Trail Tested: Jamis Dragon Pro

In: BIKES, REVIEWS By: Jon Pratt On: July 8, 2015

With racers defaulting to carbon and aluminum hardtails, Jamis wasn't ready to give up on steel. Instead of fighting evolution of the racing hardtail, the Dragon moves off to trail side of the genetic tree, becoming a modern-day trail machine.

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Jamis is betting that the rider who wants a steep, short-travel cross-country bike is moving away from steel and looking for newer and lighter materials like carbon fiber. Thus they have redesigned the Jamis Dragon 29 to appeal to the more aggressive trail rider. Looking over the dramatic changes for the new model, I think some pretty wise choices were made.

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Gone is the 100 mm fork, in favor of a 120 mm Fox Float 32. Head-tube angles have been slackened from 70 degrees to 68.5. The rear QR has been replaced by a 12×142 thru axle to match the front’s 15 mm. The head-tube diameter is increased to 44 mm so it can accept today’s tapered forks. The fixed chainstay has been updated to include a sliding dropout that allows the rider to adjust the chainstay length between 435 mm and 455 mm. The sliding dropout also allows for an easy singlespeed conversion if you feel so inclined. And the inclusion of ISCG05 tabs are always a good thing. Let’s not forget a dropper post and a 2×10 drivetrain featuring a clutch derailleur. Just goes to show, you really can teach an old dog new tricks.

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The Dragon Pro features Reynolds 853 heat-treated steel. Compared to the Reynolds 520 steel (same thing as 4130 chromoly) found on the less expensive Dragon Sport, 853 steel is stronger at the weld points and the tubing doesn’t need to be as thick to achieve the same strength. Since I don’t have the Sport version of the Dragon I can’t compare the two, but I can say that the Pro is everything you’d want in a steel frame. The tubing is svelte, the bike feels just stiff enough, and you can probably find someone to repair the frame if you need to. The Pro frame also weighs 300 grams less than the Sport.

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As with any hardtail mountain bike, the Dragon’s lack of rear suspension makes high-speed forays into rock gardens and the more technical sections of trails a bit more interesting. However, the increased power transfer to the rear wheel during climbs and quick acceleration are welcome benefits. This is where the inclusion of the KS eTen dropper pays off in spades. Being able to fully extend my legs on climbs and get low and compact when picking my way through rocks or carving through berms makes all the difference. While not the best dropper I have used, the eTen performed well and offers a smooth 100 mm of travel. The handlebar remote is easy to use, and the post reacts quickly enough when called upon. With the popularity of internally routed posts, I do think Jamis should have provided an access hole in the seat tube.

Now let’s talk rubber…

I’m not a huge fan of Jamis’ tire choice for the Dragon, the Vittoria Barzo, but tire preferences are always going to be pretty subjective. For me the Barzos rolled very well but lacked a bit in cornering ability. The tires performed well in most trail conditions, but there were a few times they lost their grip when I found myself relying on the side knobs. Your mileage may vary, but the Dragon is an aggressive enough bike to handle more aggressive tires.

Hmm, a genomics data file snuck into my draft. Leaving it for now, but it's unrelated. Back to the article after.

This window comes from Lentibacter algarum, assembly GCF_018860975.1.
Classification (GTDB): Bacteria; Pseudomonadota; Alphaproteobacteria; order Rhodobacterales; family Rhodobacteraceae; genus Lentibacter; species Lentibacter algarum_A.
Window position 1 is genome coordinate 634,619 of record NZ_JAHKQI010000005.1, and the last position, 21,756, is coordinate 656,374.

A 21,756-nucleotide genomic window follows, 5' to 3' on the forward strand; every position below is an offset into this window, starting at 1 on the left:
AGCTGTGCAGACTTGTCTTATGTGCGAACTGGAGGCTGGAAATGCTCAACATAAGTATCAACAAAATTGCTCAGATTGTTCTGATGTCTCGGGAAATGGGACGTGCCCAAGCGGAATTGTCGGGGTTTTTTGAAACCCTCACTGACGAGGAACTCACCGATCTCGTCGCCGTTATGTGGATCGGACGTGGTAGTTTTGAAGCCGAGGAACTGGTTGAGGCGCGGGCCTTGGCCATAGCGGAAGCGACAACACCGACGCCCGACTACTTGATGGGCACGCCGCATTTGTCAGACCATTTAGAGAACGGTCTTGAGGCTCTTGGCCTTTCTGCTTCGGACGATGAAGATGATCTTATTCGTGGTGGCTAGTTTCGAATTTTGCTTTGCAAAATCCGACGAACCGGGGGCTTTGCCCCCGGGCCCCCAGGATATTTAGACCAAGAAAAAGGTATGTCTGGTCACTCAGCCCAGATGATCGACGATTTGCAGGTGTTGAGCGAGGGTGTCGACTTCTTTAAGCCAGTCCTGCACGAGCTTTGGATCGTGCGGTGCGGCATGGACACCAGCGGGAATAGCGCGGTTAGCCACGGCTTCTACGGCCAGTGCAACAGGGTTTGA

No complaints from me on the SLX brakes and drivetrain. With a 180 mm rotor up front and a 160 out back, there is more than sufficient braking power. The shifters feature Shimano’s dual-release mechanism on the upper trigger, so you can pull or push it to shift. I also really dig the way Shimano designs the upper shift lever. The slight protruding shelf makes it incredibly easy to find with your thumb and operates smoothly with very little power required.

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Because Jamis is marketing the Dragon in the “aggressive trail” market, I do question the Fox Float 32. While I think the 32 is a great lightweight, all-around fork, it doesn’t instill the kind of confidence I want while riding through technically challenging sections of trail. A slightly beefier choice would go a ways to stiffen up the front end when tackling rocks, roots and other protrusions. Since forks generally are a high-cost upgrade for the consumer, getting the right one on a bike at the time of purchase is an important consideration. It’s not a deal breaker, just somewhere I think Jamis could have made a bigger impact with this bike.

Overall Jamis did a great job updating the Dragon Pro so that it would appeal to a broader range of riders. When compared to a few other hardtails at a similar price point, it stacks up well, and it’s great to see steel bikes maintaining relevance in today’s marketplace. With a few tweaks here and there, the Dragon Pro would be a welcome addition to my stable.

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Vital stats

  • Price: $2,799
  • Sizes: S, M, L (tested), XL
  • Wheelbase: 44.69 inches
  • Top Tube: 24.41
  • Head Angle: 68.5 degrees
  • Seat-Tube Angle: 73.0 degrees
  • Bottom Bracket: 12.36 inches
  • Rear Center: 17.1-17.9 inches
  • Weight: 28.86 pounds
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